Nodular pleural thickening is a form of pleural thickening.
Essentially all common causes of nodular pleural thickening are malignant and include:
metastatic pleural disease, particularly from adenocarcinomas, e.g.
Nodular pulmonary amyloidosis is a subtype of pulmonary amyloidosis. It is considered a limited form of amyloidosis characterized by one or more intrapulmonary nodules or masses (amyloidomas).
Patients are usually asymptomatic. Some may rarely present with a cough or shor...
Non-calcified hyperdense pulmonary nodules are predominantly the result of inhalational exposure to substances, although embolisation of material may cause dense nodular opacification within the lung.
inhalation disease, e.g. pneumoconioses
pulmonary baritosis (barium dust)
The causes of non-cardiogenic pulmonary oedema can be recalled with the following mnemonic:
N: near drowning
O: O2 therapy/post-intubation pulmonary oedema
T: trauma/transfusion (TRALI: transfusion-related acute lung injury)
C: CNS: neurogenic pulmonary o...
There are several non lymphomatous lymphoid disorders that can affect the lung. This implies that they comprise of lymphoid tissue but may not have progressed as far as an overt lymphoma. They include:
lymphocytic interstitial pneumonia
Non small-cell lung cancer represents a heterogeneous group of lung cancers that do not have small-cells on histology. They are thus separated as small cell carcinoma of the lung has distinctive management implications. The major histological types include:
adenocarcinoma of lung
The IASLC (International Association for the Study of Lung Cancer) 8th edition lung cancer staging system was introduced in 2016 and supersedes the IASLC 7th edition.
It is as follows:
T: primary tumour
Tx: primary tumour cannot be assessed or tumour proven by presence of maligna...
Non-small cell lung cancer (NSCLC) staging can be accomplished both by the TNM system or by the AJCC staging system.
This staging has since been revised. See IASLC 8th edition staging.
For a general discussion of these tumours please refer to the article on non-small cell lung cancer (NSCLC).
Non-specific interstitial pneumonia (NSIP) is the second most common morphological and pathological pattern of the interstitial lung diseases. NSIP has two main subtypes:
fibrotic type: most common, having a more dismal outcome
cellular type: less common, but carries a much better prognosis du...
This article lists examples of normal imaging of the chest and surrounding structures, divided by modality.
PA adult male
example 2: with inverted windows
PA adult female
example 3: with labels
A detailed understanding of the structures that make up the normal contours of the heart and mediastinum (cardiomediastinal contour) on chest radiography is essential if abnormalities are to be detected.
Frontal view (PA/AP)
Right cardiomediastinal contour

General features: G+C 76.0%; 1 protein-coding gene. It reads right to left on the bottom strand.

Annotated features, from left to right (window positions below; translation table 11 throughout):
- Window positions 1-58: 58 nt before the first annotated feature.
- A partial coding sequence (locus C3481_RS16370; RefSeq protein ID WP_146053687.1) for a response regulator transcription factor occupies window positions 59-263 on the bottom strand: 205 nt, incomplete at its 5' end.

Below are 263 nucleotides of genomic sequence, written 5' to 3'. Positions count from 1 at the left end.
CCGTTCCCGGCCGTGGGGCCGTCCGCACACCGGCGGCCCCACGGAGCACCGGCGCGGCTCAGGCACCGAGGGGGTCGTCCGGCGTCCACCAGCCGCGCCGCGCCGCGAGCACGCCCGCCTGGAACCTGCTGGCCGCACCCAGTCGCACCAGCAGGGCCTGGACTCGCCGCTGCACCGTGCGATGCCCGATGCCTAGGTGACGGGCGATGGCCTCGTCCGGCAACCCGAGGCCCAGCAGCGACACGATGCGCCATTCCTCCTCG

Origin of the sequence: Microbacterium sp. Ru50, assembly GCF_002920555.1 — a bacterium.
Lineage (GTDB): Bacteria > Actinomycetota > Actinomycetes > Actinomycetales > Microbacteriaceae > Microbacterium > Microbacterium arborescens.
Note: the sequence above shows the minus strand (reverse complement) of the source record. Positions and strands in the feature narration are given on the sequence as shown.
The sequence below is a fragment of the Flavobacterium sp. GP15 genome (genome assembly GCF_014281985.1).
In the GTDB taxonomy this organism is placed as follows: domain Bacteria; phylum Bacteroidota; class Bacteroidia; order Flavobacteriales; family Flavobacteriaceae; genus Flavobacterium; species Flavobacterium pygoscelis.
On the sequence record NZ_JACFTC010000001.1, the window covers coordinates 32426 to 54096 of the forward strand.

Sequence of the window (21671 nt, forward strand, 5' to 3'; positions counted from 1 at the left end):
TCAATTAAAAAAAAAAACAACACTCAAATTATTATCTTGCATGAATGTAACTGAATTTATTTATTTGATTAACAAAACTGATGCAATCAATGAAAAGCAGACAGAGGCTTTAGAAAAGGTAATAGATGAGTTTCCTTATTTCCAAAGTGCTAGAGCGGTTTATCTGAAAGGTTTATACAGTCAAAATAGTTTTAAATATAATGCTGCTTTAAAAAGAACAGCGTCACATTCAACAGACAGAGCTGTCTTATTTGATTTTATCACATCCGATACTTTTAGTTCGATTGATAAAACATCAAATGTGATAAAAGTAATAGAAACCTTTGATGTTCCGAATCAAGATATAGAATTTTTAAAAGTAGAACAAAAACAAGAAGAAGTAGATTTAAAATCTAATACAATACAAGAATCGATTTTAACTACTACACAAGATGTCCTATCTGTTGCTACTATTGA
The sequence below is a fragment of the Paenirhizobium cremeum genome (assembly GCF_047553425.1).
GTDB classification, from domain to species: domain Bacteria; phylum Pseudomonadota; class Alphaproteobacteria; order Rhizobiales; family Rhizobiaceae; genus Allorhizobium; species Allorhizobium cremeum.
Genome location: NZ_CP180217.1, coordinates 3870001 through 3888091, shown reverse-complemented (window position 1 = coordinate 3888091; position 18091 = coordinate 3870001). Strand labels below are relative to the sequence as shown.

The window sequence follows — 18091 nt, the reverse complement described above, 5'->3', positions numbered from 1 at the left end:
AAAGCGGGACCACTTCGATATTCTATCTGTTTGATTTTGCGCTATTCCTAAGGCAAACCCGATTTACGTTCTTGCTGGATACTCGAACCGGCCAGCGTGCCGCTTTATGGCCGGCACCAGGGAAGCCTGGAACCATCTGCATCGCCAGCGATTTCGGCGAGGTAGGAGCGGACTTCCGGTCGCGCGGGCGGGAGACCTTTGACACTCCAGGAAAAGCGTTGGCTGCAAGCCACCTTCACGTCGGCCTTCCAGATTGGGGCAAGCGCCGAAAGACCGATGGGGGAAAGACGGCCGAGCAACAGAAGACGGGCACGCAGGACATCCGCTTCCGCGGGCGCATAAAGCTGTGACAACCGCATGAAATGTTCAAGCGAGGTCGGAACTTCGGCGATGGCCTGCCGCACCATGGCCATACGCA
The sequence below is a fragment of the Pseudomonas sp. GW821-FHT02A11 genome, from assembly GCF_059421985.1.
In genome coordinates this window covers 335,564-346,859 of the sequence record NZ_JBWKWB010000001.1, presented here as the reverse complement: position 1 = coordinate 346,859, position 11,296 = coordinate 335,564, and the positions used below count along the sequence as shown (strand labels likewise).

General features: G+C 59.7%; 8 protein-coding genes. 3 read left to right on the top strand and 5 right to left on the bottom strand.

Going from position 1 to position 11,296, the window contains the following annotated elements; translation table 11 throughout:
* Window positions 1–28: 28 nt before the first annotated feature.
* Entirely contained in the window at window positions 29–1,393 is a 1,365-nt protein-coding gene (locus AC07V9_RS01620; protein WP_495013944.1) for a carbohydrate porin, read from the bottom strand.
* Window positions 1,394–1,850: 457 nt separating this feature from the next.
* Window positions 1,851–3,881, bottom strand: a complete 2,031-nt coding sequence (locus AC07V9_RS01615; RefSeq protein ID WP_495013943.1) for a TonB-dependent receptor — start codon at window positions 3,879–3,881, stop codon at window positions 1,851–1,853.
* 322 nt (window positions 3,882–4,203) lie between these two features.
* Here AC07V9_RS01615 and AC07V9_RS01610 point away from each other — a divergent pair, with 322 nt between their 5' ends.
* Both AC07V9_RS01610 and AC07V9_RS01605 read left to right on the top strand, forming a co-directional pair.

From superior to inferior:
As a result of the heart and sub-diaphragmatic organs, the hemidiaphragms are not at the same level on frontal erect inspiratory chest radiographs, but are usually within one rib intercostal space height (~2 cm) of each other. The left hemidiaphragm is usually lower than the right.
If the left...
The Nuss procedure (also termed MIRPE - minimally invasive repair of pectus excavatum) is one of the operative treatments employed in patients with pectus excavatum.
It involves inserting of one (or more) concave metal bars beneath the sternum in the anterior chest wall. It is significantly les...
The oblique fissures (also called the major fissures or greater fissures) are bilateral structures in both lungs separating the lung lobes.
Right oblique fissure
The superior part of the right oblique fissure separates the right upper lobe from the right lower lobe and the infe...
Obliteration of the retrosternal airspace is seen in any cause of an anterior mediastinal mass.
Obliterative bronchiolitis (OB), also known as bronchiolitis obliterans or constrictive bronchiolitis, is a type of bronchiolitis and refers to bronchiolar inflammation with submucosal peribronchial fibrosis associated with luminal stenosis and occlusions. OB should not be confused with bronchio...
A mnemonic to remember the causes of obliterative bronchiolitis is:
C: cryptogenic organising pneumonia (COP)/BOOP
R: rheumatoid arthritis
I: infectious: post-viral/post-atypical infection (e.g. Mycoplasma pneumonia)
T: transplant: heart/lung/haematopoetic stem cell transpl...
Obstructive bronchopulmonary aspergillosis is an uncommon manifestation of non-invasive aspergillosis seen in patients with AIDS. It is typically caused by Aspergillus fumigatus and represents marked overgrowth of intraluminal of the fungus.
Octreotide scintigraphy uses 111In-labelled octreotide which is a somatostatin analog; it is also known as an OctreoscanTM, a brand name for 111In-labelled pentetreotide; pentetreotide is a DTPA-conjugated form of octreotide, originally manufactured by Mallinckrodt Nuclear Medicine LLC, which no...
Oesophageal atresia is closely related to tracheo-oesophageal fistula and can be divided into1:
type A: isolated oesophageal atresia (8%)